Our data are consistent with the aforementioned observations. First, CES-D Scale scores improved in both women with and without hot flushes. Second, despite our observing a significant association between changes in FSH plasma levels and CES-D Scale scores when measured across the study period (i.e., between baseline and week 6), repeated cross-sectional measurements showed no relationship between FSH plasma levels and depression, i.e., the more depressed women (defined by CES-D Scale scores ≥15) could not be distinguished from those with lower depression scores on the basis of FSH plasma levels. Our data (F1) also may suggest a more direct relationship between declining FSH levels and CES-D Scale scores, since both measures changed concurrently over the four visits occurring at 2-week intervals, consistent with the relatively brief time to therapeutic response observed in several therapeutic trials of estradiol in depression (4, 10, 11). Finally, the response to changes in CES-D Scale scores or FSH levels was not uniform: 16 (89%) of the 18 women whose CES-D Scale scores declined by ≥50% experienced a decline in FSH levels. Similarly, in perimenopausal depression, response rates to estradiol replacement were reported to range between 70% and 80%. In addition, women with other reproductive endocrine-related mood disorders have been shown to experience varying rates of response to identical hormonal intervention. In premenstrual syndrome, for example, approximately 60% of women respond to gonadotropin-releasing hormone-induced ovarian suppression (12, 13). Thus, a nonuniform response to an identical hormonal intervention is a common characteristic of reproductive endocrine-related mood disorders and does not invalidate a proposed relationship between changes in ovarian steroids and mood.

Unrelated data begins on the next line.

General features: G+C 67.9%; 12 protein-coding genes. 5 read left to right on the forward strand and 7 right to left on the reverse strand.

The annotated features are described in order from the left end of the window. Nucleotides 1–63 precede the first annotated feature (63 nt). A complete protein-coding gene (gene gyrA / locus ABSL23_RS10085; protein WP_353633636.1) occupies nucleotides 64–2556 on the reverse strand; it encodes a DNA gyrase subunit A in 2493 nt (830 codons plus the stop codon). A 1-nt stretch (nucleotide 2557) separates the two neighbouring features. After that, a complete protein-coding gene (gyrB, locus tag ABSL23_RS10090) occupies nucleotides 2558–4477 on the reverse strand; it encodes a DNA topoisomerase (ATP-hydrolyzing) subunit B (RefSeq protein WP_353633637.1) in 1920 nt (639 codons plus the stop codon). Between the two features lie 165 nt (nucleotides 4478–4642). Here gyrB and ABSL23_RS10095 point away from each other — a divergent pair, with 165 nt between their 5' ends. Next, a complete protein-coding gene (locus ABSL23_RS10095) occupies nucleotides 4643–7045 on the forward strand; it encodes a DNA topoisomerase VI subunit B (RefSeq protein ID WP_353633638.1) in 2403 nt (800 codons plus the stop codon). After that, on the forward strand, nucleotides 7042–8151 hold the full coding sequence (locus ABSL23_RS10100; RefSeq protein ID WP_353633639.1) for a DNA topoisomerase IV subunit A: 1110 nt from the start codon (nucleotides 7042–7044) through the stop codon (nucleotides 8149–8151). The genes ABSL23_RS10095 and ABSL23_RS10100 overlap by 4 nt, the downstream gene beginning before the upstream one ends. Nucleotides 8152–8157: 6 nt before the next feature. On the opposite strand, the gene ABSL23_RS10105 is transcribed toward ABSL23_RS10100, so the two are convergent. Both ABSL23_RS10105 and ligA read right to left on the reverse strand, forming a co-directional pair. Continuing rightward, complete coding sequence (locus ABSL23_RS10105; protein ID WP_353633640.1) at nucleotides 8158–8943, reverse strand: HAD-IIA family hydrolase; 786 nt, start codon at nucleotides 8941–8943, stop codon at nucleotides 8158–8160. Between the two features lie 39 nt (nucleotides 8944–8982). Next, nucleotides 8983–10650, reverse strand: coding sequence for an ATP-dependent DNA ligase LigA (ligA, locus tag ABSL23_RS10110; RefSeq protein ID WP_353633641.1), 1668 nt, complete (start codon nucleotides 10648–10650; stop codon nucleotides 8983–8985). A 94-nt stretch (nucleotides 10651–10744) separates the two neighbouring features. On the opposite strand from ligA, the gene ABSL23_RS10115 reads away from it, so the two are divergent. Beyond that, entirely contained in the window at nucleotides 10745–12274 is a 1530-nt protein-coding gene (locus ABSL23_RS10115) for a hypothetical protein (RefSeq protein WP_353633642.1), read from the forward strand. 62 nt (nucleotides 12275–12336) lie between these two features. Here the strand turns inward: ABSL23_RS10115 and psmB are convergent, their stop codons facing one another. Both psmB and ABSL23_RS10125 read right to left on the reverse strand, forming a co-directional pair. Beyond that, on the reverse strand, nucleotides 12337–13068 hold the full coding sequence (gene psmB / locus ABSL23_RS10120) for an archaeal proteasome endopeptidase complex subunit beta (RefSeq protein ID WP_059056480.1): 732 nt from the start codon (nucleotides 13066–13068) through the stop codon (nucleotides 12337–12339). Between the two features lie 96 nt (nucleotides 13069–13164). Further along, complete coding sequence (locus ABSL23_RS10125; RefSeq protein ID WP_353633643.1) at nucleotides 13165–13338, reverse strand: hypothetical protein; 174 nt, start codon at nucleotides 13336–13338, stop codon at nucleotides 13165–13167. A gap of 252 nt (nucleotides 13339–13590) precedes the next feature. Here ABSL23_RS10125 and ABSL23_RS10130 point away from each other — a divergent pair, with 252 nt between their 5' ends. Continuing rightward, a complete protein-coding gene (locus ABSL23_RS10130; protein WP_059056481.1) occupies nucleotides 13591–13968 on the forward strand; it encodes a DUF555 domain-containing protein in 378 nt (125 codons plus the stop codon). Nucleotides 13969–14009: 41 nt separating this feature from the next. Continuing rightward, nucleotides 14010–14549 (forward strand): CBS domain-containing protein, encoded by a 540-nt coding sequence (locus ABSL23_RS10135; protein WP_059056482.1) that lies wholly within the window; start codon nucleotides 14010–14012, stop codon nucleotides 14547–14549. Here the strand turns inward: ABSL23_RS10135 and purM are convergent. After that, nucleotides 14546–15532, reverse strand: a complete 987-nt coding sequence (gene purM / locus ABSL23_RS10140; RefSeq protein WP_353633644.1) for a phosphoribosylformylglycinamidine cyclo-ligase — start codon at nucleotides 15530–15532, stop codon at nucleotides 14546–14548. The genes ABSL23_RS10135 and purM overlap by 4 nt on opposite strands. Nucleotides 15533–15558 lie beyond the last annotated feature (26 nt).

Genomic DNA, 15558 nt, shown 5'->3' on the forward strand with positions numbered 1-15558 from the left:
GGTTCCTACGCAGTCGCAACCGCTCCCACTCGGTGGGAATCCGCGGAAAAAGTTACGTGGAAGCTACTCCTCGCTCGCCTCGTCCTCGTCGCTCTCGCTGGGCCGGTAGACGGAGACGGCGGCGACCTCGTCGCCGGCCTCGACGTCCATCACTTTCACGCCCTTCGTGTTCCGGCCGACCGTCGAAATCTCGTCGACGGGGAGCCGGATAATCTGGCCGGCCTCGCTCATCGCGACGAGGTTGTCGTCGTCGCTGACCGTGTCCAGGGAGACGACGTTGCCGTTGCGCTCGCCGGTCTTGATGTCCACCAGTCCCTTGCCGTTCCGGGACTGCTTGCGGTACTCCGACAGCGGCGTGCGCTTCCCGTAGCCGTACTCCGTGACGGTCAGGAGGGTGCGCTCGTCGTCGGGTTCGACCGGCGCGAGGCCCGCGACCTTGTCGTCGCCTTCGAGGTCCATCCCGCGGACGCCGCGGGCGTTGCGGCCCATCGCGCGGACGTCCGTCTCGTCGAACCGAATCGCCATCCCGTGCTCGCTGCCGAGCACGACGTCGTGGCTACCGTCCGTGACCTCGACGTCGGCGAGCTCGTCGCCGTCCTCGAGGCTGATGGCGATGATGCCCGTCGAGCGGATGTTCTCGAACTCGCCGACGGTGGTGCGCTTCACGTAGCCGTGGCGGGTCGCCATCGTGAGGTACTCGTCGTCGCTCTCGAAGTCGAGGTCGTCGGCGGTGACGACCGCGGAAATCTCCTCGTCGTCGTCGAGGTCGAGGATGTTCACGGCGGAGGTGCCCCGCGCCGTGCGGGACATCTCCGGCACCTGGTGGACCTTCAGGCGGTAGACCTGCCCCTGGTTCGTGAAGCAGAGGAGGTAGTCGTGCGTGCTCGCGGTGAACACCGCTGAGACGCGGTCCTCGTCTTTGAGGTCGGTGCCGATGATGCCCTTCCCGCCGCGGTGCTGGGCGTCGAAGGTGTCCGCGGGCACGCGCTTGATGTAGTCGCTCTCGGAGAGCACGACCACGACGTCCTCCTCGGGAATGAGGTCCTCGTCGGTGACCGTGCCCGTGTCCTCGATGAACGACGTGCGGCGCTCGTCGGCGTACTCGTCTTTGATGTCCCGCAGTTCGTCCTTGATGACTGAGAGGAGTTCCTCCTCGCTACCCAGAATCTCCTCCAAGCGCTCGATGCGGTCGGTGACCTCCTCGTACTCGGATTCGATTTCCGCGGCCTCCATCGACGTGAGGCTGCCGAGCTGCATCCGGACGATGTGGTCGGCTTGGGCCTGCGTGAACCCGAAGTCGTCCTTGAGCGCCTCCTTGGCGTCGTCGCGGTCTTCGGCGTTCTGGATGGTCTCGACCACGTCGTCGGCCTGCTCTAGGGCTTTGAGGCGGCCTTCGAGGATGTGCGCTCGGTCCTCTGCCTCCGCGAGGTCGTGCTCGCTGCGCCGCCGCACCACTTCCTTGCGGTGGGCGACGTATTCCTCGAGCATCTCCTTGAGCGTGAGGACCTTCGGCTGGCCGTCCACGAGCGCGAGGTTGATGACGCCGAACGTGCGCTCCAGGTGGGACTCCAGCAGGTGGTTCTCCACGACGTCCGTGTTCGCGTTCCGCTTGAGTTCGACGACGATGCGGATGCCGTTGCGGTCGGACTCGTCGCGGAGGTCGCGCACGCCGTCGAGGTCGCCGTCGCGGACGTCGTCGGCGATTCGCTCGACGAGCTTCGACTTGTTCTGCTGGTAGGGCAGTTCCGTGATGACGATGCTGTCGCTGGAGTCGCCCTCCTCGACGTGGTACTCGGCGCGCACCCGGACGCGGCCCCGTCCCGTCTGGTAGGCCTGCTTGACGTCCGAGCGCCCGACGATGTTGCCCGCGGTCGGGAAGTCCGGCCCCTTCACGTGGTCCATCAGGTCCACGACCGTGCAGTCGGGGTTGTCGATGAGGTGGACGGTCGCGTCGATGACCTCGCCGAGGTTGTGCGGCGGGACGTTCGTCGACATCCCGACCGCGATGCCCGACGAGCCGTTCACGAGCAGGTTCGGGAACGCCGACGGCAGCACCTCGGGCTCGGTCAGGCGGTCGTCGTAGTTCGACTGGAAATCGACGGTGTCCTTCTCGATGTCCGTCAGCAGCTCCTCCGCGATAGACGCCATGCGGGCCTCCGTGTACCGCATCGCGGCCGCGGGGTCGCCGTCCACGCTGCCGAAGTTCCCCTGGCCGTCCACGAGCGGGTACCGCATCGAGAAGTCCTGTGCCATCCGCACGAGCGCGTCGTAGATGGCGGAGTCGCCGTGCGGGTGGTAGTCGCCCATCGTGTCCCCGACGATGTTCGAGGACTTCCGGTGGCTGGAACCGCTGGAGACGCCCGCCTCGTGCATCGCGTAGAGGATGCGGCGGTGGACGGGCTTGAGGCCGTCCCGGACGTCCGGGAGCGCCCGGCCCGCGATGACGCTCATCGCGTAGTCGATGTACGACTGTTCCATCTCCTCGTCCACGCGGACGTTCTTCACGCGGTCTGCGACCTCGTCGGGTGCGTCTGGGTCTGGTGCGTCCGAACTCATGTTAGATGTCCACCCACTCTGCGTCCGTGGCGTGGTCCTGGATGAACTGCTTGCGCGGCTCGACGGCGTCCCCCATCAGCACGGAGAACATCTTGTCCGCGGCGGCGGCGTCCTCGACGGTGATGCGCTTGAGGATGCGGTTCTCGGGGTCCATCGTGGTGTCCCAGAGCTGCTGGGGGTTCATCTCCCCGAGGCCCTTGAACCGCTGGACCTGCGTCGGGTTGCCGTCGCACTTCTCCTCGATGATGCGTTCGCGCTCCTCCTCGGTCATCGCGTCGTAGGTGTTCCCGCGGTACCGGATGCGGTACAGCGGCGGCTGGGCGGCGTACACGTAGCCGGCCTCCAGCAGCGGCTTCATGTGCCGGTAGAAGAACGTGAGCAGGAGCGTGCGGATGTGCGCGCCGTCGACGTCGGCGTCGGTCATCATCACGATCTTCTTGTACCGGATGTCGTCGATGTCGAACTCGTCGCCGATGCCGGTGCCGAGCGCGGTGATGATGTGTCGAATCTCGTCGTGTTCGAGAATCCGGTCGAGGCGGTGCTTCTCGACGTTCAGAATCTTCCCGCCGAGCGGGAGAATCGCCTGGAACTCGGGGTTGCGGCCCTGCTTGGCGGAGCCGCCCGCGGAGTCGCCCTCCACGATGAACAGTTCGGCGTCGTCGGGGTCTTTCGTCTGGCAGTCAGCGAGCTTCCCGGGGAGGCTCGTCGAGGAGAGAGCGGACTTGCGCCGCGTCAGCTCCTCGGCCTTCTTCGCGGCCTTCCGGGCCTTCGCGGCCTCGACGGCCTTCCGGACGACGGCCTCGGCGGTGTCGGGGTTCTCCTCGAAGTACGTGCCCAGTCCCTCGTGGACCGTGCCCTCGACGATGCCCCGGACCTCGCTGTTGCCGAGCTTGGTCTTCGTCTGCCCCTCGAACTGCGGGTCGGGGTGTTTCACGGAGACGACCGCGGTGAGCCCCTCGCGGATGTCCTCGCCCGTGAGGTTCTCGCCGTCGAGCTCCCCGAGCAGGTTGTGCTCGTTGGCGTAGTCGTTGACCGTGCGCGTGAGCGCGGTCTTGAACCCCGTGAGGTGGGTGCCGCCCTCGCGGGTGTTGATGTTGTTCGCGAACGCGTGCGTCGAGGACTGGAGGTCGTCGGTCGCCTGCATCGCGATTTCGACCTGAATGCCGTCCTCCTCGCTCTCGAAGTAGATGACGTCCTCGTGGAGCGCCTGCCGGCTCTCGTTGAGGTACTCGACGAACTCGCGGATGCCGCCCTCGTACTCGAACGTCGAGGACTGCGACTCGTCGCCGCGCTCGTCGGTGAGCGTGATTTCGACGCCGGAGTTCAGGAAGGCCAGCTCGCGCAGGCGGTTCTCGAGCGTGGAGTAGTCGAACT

Increased FSH plasma levels were not consistently associated with worsening CES-D Scale scores, nor were increased CES-D Scale scores associated with corresponding elevations in FSH plasma levels, whereas a more uniform relationship was observed between mood and FSH plasma level when either measure decreased. These data suggest a threshold or ceiling of FSH plasma levels below which differences may influence mood and above which there is little association between changes in measures of FSH and mood. Insufficient numbers of perimenopausal women with low CES-D Scale scores and low FSH plasma levels presented to our clinic to examine the effects of increasing FSH levels on CES-D Scale scores.

Our finding that, in some women, measures of ovarian function change concurrently with perimenopausal depressive symptom severity provides support for a direct interaction between reproductive endocrine function and mood. Nevertheless, the driver of this association is unclear. Indeed, a possible bidirectional relationship between mood states and ovarian function may pertain. Spontaneous improvement in ovarian function may have mediated the remission of adverse mood symptoms, consistent with estradiol’s efficacy in perimenopausal depression (4, 5). Alternatively, a spontaneous improvement in mood may lead to reduced stress and a return to normalization of both hypothalamic-pituitary-adrenal and hypothalamic-pituitary-ovarian function (1416). Finally, although there is little evidence that gonadotropins influence human behavior, it is theoretically possible that changes in FSH or luteinizing hormone may have direct effects on CNS function and mood (17, 18).

Our observations also may shed light on a methodologic confound in clinical trials in perimenopausal women. It is possible that spontaneous improvements in mood may contribute to apparent therapeutic or placebo responses, as was observed in a recent estradiol trial (4). Variability in reproductive function during the perimenopausal phase has been well documented (13) and is expected in studies of perimenopausal women. Thus, alterations in both ovarian function and mood may represent an important confound in treatment studies of depression employing perimenopausal subjects, thus necessitating the concurrent monitoring of both mood and measures of ovarian function.